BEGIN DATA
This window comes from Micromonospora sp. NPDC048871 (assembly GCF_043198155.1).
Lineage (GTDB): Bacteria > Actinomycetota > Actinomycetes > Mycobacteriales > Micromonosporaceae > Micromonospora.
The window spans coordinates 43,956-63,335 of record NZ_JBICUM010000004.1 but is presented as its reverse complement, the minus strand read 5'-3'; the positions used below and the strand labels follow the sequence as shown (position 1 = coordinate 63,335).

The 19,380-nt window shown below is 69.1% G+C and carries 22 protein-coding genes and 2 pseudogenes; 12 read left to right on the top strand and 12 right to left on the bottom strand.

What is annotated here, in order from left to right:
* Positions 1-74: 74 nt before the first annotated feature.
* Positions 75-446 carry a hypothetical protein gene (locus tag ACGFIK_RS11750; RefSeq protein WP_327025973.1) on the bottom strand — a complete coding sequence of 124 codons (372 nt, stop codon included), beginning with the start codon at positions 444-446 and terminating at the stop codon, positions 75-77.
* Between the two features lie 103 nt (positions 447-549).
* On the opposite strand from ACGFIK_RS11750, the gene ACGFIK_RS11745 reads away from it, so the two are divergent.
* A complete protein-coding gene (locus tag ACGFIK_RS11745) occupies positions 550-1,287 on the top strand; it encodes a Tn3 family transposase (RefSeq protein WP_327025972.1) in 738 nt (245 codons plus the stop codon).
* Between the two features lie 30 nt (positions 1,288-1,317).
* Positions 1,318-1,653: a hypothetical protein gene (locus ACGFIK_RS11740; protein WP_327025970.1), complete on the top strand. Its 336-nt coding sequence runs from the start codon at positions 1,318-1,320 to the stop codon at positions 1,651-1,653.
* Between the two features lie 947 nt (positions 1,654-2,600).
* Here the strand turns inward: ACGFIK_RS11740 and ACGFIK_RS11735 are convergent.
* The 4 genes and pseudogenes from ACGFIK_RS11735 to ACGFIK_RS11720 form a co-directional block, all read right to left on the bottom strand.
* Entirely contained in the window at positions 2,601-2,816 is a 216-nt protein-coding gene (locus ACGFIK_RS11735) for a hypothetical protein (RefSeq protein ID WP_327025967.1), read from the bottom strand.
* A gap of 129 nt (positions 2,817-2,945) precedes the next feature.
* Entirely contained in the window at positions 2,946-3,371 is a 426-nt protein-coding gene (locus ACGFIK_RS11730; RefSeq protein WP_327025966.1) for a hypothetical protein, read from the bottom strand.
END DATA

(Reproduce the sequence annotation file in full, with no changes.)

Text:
This window comes from Micromonospora sp. NPDC048871 (assembly GCF_043198155.1).
Lineage (GTDB): Bacteria > Actinomycetota > Actinomycetes > Mycobacteriales > Micromonosporaceae > Micromonospora.
The window spans coordinates 43,956-63,335 of record NZ_JBICUM010000004.1 but is presented as its reverse complement, the minus strand read 5'-3'; the positions used below and the strand labels follow the sequence as shown (position 1 = coordinate 63,335).

The 19,380-nt window shown below is 69.1% G+C and carries 22 protein-coding genes and 2 pseudogenes; 12 read left to right on the top strand and 12 right to left on the bottom strand.

What is annotated here, in order from left to right:
* Positions 1-74: 74 nt before the first annotated feature.
* Positions 75-446 carry a hypothetical protein gene (locus tag ACGFIK_RS11750; RefSeq protein WP_327025973.1) on the bottom strand — a complete coding sequence of 124 codons (372 nt, stop codon included), beginning with the start codon at positions 444-446 and terminating at the stop codon, positions 75-77.
* Between the two features lie 103 nt (positions 447-549).
* On the opposite strand from ACGFIK_RS11750, the gene ACGFIK_RS11745 reads away from it, so the two are divergent.
* A complete protein-coding gene (locus tag ACGFIK_RS11745) occupies positions 550-1,287 on the top strand; it encodes a Tn3 family transposase (RefSeq protein WP_327025972.1) in 738 nt (245 codons plus the stop codon).
* Between the two features lie 30 nt (positions 1,288-1,317).
* Positions 1,318-1,653: a hypothetical protein gene (locus ACGFIK_RS11740; protein WP_327025970.1), complete on the top strand. Its 336-nt coding sequence runs from the start codon at positions 1,318-1,320 to the stop codon at positions 1,651-1,653.
* Between the two features lie 947 nt (positions 1,654-2,600).
* Here the strand turns inward: ACGFIK_RS11740 and ACGFIK_RS11735 are convergent.
* The 4 genes and pseudogenes from ACGFIK_RS11735 to ACGFIK_RS11720 form a co-directional block, all read right to left on the bottom strand.
* Entirely contained in the window at positions 2,601-2,816 is a 216-nt protein-coding gene (locus ACGFIK_RS11735) for a hypothetical protein (RefSeq protein ID WP_327025967.1), read from the bottom strand.
* A gap of 129 nt (positions 2,817-2,945) precedes the next feature.
* Entirely contained in the window at positions 2,946-3,371 is a 426-nt protein-coding gene (locus ACGFIK_RS11730; RefSeq protein WP_327025966.1) for a hypothetical protein, read from the bottom strand.